ONCE A PROUD BOAST OF AIB, BUT NOW GAOTH DOBHAIR BRANCH WILL CLOSESinn Féin TD Pearse Doherty has accused AIB of abandoning rural Ireland following the decision to close eight branches in Co Donegal.The decision by AIB saw angry locals gather in Gaoth Dobhair last night.The move will see a number of branches including Lifford, Dunfanaghy, Raphoe, Falcarragh, Gaoth Dobhair, Milford, Bundoran and Moville close its door for good. Local post offices are expected to pick up some of its basic banking services.However the closure of many West Donegal branches including Falcarragh and Gaoth Dobhair means that people will have to travel to Dungloe to carry out any business.Deputy Doherty said: ” The AIB’s decision will be a serious blow to communities throughout the state particularly rural communities here in Co Donegal that are already suffering from a lack of investment and a withdrawal of services.“AIB is a nationalised bank. The people own it. Yet it is being allowed to abandon rural communities across the state and to hike up its interest rate putting its customers under more financial strain. This is just weeks after the bank refused to pass on the ECB interest rate cut of half a percentage point to its customers. “The government needs to show its commitment to rural Ireland. Its action plan on jobs means nothing to people in rural communities where more and more jobs are being lost and more and more services are being cut.“This government was elected on a promise to create jobs yet again and again we hear of major job losses and the live register stands at nearly half a million. Its action to create jobs has been pathetic and subservient to its commitment to pump billions into zombie banks.“Unfortunately the government’s record in rural Ireland is no better than its job creation record.”It’s all a far cry from the TV ads of the 1980s – which featured the Gaoth Dobhair branch at the end and the AIB’s slogan of having branches “where you live.”Last night local people voiced their concerns about the latest cuts to services in rural Donegal. BANK CLOSURE PROTESTS: TD ACCUSES AIB OF ‘ABANDONING RURAL IRELAND’ was last modified: July 31st, 2012 by BrendaShare this:Click to share on Facebook (Opens in new window)Click to share on Twitter (Opens in new window)Click to share on LinkedIn (Opens in new window)Click to share on Reddit (Opens in new window)Click to share on Pocket (Opens in new window)Click to share on Telegram (Opens in new window)Click to share on WhatsApp (Opens in new window)Click to share on Skype (Opens in new window)Click to print (Opens in new window)Tags:BANK CLOSURE PROTESTS: TD ACCUSES AIB OF ‘ABANDONING RURAL IRELAND’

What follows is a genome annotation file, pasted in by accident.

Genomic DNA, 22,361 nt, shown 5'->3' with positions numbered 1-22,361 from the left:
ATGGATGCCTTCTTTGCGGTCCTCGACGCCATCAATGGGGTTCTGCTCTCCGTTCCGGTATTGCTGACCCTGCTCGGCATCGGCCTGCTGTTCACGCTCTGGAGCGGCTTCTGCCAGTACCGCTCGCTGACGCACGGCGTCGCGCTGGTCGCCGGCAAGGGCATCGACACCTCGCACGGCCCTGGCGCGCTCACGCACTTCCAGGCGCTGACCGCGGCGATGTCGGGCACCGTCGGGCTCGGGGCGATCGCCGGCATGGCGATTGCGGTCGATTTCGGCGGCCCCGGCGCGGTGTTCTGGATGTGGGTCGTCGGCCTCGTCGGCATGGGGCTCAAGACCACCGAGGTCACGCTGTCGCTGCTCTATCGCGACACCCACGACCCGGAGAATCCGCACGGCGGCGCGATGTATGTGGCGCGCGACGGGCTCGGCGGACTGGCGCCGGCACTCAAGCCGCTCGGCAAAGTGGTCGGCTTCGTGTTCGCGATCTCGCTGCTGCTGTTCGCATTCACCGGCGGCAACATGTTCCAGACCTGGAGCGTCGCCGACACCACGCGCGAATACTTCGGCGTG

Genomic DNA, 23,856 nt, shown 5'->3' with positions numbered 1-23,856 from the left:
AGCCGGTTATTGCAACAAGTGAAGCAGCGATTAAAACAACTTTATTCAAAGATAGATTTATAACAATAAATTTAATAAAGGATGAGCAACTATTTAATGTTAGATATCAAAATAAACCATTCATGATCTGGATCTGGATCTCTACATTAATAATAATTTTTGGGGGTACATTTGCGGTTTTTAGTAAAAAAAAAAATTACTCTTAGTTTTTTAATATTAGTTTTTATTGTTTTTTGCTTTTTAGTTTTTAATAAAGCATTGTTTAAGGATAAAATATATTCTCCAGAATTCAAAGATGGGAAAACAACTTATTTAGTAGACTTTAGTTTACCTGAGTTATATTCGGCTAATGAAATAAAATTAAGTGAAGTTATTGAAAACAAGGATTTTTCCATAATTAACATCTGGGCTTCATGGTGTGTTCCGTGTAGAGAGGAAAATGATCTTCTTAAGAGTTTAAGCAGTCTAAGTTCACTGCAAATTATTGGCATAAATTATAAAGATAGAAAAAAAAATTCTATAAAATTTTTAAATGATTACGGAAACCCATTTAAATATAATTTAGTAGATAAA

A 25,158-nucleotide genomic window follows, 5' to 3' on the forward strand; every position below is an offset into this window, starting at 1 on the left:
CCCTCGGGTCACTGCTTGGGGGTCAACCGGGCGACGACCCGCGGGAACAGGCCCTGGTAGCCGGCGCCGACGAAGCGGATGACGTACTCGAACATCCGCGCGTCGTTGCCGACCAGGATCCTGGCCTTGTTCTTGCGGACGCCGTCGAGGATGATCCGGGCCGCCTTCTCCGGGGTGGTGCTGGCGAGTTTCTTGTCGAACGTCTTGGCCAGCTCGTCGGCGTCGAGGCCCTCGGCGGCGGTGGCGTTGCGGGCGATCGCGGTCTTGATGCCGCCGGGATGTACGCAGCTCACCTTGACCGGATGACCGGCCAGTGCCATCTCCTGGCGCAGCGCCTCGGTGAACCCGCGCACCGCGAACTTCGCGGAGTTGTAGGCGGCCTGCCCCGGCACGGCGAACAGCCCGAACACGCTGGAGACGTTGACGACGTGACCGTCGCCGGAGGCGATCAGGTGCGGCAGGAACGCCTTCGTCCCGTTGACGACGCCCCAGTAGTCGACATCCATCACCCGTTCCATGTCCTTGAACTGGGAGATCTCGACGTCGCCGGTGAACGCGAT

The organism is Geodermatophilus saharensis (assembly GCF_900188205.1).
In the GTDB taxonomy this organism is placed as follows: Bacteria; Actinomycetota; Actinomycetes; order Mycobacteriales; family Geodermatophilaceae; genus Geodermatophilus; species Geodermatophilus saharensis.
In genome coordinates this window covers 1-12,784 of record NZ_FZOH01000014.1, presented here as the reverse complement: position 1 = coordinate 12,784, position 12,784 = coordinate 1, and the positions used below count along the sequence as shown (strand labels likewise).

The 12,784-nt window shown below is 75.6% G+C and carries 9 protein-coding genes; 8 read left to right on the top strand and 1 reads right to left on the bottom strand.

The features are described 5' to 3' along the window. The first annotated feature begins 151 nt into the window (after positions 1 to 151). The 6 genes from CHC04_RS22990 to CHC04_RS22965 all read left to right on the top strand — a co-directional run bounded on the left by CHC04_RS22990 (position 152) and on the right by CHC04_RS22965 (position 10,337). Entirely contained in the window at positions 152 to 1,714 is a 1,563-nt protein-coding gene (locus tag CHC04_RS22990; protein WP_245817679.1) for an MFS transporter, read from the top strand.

Share Facebook Twitter Google + LinkedIn Pinterest The U.S. Dairy Export Council (USDEC) and National Milk Producers Federation (NMPF) continued to play an active role in the Trans-Pacific Partnership (TPP) trade agreement process, as USDEC President Tom Suber testified before the U.S. International Trade Commission (USITC) representing the U.S. dairy industry.USITC held three days of hearings to gather information for an economic analysis of TPP as mandated by Trade Promotion Authority legislation. That analysis includes the pact’s impact on specific business sectors, such as agriculture. Suber, following detailed written comments to USITC submitted jointly by USDEC and NMPF in December, sought to outline issues and concerns of the U.S. dairy business.“USDEC, working with NMPF and other organizations in the dairy industry, is still completing its overall analysis of TPP,” Suber said. “The deal falls short in providing the degree of market access we had been seeking, but it also avoids a disproportionate opening of the U.S. market to dairy exporters. While we don’t give the pact a failing ‘grade,’ until we have come to a final analysis of its net benefits, we felt it was important to participate in USITC’s assessment and identify points we believe the agency should consider in its economic analysis.”The agreement for example contains landmark non-tariff achievements dealing with sanitary and phytosanitary (SPS) rules and geographical indication (GI) provisions. TPP is the first U.S. trade agreement to include rules and disciplines on SPS measures that go beyond those contained in the World Trade Organization (WTO) SPS agreement.“The strengthened SPS commitments address the escalating threat that unwarranted and sudden SPS measures are posing to U.S. agricultural exports around the world,” Suber said. “Nearly all the ‘WTO-plus’ provisions are enforceable through the TPP’s settlement mechanism.”Furthermore, prior to TPP, U.S. trade deals were virtually silent on GIs. TPP’s groundbreaking GI provisions establish a more equitable international model for approaching the issue of GI registration in sharp contrast to the fundamentally flawed European Union approach that uses GIs in trade negotiations as bargaining chips for market access.“These achievements may be difficult to quantify through traditional economic modeling, but are certainly relevant to the economic gains the United States may hope to achieve through TPP,” Suber said.USDEC also identified of number of additional factors pertinent to USITC’s assessment efforts and urged the agency to take them into account. Those factors include TPP’s impact on U.S. exports in existing FTA partner markets (like Mexico and Peru) and elsewhere in light of TPP-region competition from Australia and New Zealand; the impact of U.S. tariff elimination on milk powders and specific cheeses; the expected level of exports from Canada to the United States; the likelihood of intentionally obstructive regulatory barriers; the degree of flexibility created by the agreement’s rules of origin; and the use of new TPP safeguard provisions by the United States.“We stand ready to work with USITC analysts following these hearings to discuss these recommendations and to assist in their efforts,” Suber said.Legislation mandates that USITC deliver its assessment to the president and Congress no more than 105 days after the president signs the agreement. The earliest the president can sign the agreement is February 4, which would make the USITC report due by May 18.